a combo...) who was shipping his Landcruiser to Ecuador and had
space in his container.
b.) Ricardo, my Ecuadorian biker friend WAS kidnapped - not while
wandering around a coca plantation wearing a pink T-shirt saying
'I blew Bill'- but in fact, driving his motorcycle at 9.30 in the
morning on the Panamerican Highway south of Cali.
c.) Since Bill appeared in Cartagena on Colombia's northern coast
at the end of August detailing his 'Plan Colombia' (basically a
1.6 billion buck cash injection into the American arms industry)
the local pooh has majorly hit the fan.
I really do wish Bill would briskly go back to where he came from
and stop messing up my travel plans (remember Sudan last year?).
After checking the airfreight options to both Bogota,
Colombia and Quito, Ecuador, we bump into Bernie at the passenger
terminal. The 100 bucks Volki and I each ended up saving by sea
freighting to Guayaquil was not really worth the hassle and bull****.
I live and learn.
While the wife was in transit a quick visit was
made to the Panama Canal and then it was off to Cartagena in DAAAAAAAANGEROUS
Colombia. Considering the rave reviews the place gets, I was a tad
disappointed. Santa Marta, a short hop eastwards along the coast
was much more pleasant. We stayed with a Swiss friend of Bernie's
called Christian. Never a dull moment. I even got in a couple of
scuba dives. The last time I did a wallowing walrus impression was
13 years ago in Oz. The first couple of minutes were underpants-browning,
but after that it was great. Some pretty coral and a fair few fish.
You all know that Colombia is a net-exporter of
'Beechams'. The local newspaper reported that a plan to use an old
Russian submarine to ship 'el snowy powder' north was scuppered!
In secluded Santa Marta the power occasionally fails at night and
when it comes on again, there are a lot less ships in the harbour...
Gone fishing? Of course, officer!
I feel I have a great friend in Ricardo Rocco. He
has already ridden around South America promoting world peace (make
love, not war...:-)) ) and preaching his anti-drug message. If you
would like to be on his mailing list, write to him at RIC’S
URL. He was a great help in many ways, not just getting the container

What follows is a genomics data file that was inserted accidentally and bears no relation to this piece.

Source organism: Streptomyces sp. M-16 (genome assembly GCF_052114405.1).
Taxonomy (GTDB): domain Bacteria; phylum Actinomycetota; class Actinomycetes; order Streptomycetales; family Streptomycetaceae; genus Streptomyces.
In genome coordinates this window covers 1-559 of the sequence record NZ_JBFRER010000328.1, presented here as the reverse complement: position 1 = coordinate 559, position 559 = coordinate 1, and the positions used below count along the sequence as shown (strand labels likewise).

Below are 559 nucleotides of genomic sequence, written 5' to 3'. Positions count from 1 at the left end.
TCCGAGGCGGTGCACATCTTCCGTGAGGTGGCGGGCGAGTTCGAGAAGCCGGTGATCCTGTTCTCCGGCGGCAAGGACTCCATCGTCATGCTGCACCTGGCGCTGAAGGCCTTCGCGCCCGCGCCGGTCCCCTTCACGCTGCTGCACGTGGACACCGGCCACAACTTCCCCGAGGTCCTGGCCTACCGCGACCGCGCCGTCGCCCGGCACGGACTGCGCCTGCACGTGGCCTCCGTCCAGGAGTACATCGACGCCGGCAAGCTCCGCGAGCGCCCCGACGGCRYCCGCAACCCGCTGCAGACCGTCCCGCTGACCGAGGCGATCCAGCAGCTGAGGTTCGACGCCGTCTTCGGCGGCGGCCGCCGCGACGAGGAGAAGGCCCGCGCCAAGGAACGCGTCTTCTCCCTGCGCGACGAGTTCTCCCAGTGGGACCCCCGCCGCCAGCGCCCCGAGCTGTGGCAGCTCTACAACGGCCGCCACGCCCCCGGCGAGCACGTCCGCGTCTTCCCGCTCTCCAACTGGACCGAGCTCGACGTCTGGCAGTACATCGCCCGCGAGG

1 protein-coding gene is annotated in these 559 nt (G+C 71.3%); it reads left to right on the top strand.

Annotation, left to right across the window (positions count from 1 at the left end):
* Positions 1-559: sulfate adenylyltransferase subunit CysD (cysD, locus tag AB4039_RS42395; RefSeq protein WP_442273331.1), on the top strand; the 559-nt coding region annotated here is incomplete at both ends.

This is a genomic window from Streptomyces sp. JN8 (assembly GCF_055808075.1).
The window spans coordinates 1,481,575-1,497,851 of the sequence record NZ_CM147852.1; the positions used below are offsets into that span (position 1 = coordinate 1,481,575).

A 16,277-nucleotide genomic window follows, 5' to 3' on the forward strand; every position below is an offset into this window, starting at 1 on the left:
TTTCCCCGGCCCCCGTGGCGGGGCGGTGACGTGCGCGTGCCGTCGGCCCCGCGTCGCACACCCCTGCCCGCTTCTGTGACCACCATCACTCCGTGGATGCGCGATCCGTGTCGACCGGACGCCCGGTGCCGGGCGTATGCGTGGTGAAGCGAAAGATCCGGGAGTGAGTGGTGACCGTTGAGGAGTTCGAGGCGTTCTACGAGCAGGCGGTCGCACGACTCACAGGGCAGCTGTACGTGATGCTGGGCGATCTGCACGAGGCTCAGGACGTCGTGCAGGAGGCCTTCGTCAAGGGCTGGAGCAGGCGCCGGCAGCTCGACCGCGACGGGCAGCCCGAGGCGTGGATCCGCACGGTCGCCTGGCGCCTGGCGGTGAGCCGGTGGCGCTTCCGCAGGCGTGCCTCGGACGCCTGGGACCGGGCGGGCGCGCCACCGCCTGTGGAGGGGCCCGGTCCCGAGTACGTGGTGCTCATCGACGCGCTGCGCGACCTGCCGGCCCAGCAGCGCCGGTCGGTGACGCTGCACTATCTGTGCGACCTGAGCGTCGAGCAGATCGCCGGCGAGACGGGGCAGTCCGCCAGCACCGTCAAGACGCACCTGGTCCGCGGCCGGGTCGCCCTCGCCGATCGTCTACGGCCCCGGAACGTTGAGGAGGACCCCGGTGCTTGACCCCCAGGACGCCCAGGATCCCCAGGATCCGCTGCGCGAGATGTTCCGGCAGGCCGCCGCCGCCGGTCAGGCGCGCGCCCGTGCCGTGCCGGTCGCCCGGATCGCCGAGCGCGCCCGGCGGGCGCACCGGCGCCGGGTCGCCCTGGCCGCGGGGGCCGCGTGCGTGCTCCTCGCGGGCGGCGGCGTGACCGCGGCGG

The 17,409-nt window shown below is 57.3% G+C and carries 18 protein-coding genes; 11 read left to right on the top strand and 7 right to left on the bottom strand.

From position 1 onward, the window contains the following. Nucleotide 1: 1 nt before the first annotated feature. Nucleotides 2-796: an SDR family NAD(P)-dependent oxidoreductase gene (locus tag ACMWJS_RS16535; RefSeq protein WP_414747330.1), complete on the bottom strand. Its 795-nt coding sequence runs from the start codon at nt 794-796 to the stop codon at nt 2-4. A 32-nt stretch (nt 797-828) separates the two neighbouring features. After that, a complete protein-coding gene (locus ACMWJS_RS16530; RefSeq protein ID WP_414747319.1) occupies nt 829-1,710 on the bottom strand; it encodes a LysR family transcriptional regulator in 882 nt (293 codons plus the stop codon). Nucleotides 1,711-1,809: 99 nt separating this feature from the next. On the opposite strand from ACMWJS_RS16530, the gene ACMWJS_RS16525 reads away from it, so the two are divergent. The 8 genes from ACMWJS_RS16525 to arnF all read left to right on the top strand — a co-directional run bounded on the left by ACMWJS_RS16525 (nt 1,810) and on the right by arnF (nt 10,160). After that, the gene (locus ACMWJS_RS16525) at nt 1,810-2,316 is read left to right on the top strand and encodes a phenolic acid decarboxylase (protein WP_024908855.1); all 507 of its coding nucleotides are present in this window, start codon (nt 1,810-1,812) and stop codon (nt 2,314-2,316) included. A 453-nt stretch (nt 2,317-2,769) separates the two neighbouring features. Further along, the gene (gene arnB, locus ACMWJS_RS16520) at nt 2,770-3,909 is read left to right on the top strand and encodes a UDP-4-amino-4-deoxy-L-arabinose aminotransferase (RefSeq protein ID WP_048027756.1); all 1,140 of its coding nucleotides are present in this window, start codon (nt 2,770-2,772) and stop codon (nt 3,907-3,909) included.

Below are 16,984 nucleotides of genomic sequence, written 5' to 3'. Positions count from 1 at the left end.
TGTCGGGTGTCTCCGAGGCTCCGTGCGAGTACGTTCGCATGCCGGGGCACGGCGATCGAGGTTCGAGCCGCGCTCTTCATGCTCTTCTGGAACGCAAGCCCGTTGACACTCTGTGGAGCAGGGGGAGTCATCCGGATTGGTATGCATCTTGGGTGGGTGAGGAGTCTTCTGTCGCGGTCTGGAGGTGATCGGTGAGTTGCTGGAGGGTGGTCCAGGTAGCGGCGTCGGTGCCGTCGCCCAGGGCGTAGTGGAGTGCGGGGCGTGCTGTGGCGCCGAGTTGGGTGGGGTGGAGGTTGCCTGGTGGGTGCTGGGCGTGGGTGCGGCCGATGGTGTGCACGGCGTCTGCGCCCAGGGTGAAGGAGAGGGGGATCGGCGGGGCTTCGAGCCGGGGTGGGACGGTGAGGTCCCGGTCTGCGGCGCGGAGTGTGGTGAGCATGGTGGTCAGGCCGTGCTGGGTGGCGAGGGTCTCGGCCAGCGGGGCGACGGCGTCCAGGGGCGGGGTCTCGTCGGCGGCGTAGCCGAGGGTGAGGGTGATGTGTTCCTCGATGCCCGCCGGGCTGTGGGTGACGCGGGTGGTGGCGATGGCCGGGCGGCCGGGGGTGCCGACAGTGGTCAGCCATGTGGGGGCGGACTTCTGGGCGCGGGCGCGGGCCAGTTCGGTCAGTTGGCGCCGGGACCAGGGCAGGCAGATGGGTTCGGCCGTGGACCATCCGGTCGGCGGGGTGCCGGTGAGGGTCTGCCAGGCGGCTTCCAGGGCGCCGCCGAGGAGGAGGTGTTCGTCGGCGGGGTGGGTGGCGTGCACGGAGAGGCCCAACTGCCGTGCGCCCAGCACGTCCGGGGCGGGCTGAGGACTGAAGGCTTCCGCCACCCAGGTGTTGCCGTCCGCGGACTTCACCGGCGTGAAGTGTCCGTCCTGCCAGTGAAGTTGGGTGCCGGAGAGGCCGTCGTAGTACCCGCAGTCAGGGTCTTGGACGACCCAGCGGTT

unloaded in double quick time (i.e. one day rather than 3 or 4),
sorting the aftermath of my police experience or getting the wife
tarted up. Thank you, friend!
...REQUIRING Customs to stop messing around
I won't bore you with the details of the saga of Guayaquil Container
harbour, except to put forward a few titbits: the agent in Panama
had to be phoned 8 times in order for him to get the paperwork in
order; a letter from the Ecuadorian Minister for Tourism - personally
- was organised by Ricardo, REQUIRING Customs to stop messing around
and do their job; Ecuadorian customs are as p*ss-poor as their counterparts
in Egypt. I wonder if India can be worse? Probably! We even had
to leave a deposit for the container and a pay a trucker to drive
the full container half a mile out of the dockyard gates in order
to unload it!
The Quilotoa Circuit, a 200km dirt road through
some incredibly beautiful snow-capped-peak lined countryside was
most enjoyable. The day started with a visit to Saquisili market.
Not a tourist to be seen and many people in
their traditional atire going about their business.
During the course of the day I took 2 1/2 rolls of film, although
the best image I captured, was a cow's head in the meat market.
The coldest blue eyes ever and a moist, but inquisitive nose. Shame
there was no torso or scalp! Upon my return to Quito, Ricardo seemed
most impressed that I had driven a fully loaded Beemer with a bald
back tyre around a route he would normally take a light weight dirt
bike. I obviously did learn one or two things in Africa...
Riding off road (this time without luggage and with
a new back tyre) to the Saturday Indian market at Otavalo with Ric's
friend Antonio on his Yamaha WR400 was excellent too. The only similarity
between his and my bike is that both have 2 wheels! Some 'bikers'
residing north of the Rio Grande claim that 'loud pipes save lives'.
Well boys, you want to fit the silencer that Antonio has on his
bike. It is louder that anything you have to offer.
Ahhhh Caymen Caymen
I spent a week wifeless in the Amazonian jungle
in the Cuyabeno Wildlife Reserve. It wasn't bad - not much wildlife-
but being a fair skinned soul, any plan I may have had of crossing
the Amazon on a bike (or any other mode of transport, for that matter)
has been permanently shelved. The highlight was doing Crocodile-eyes-at-night
impressions with 2 Maglite torches and 2 Coke bottle caps. Ahhhh
Caymen Caymen… An excessive amount of rum may have been involved
in conjuring up this little cunning stunt.
So folks, I'll be in Peru in a couple of days to
check out where Paddington Bear (or was it Basil Brush?) spent his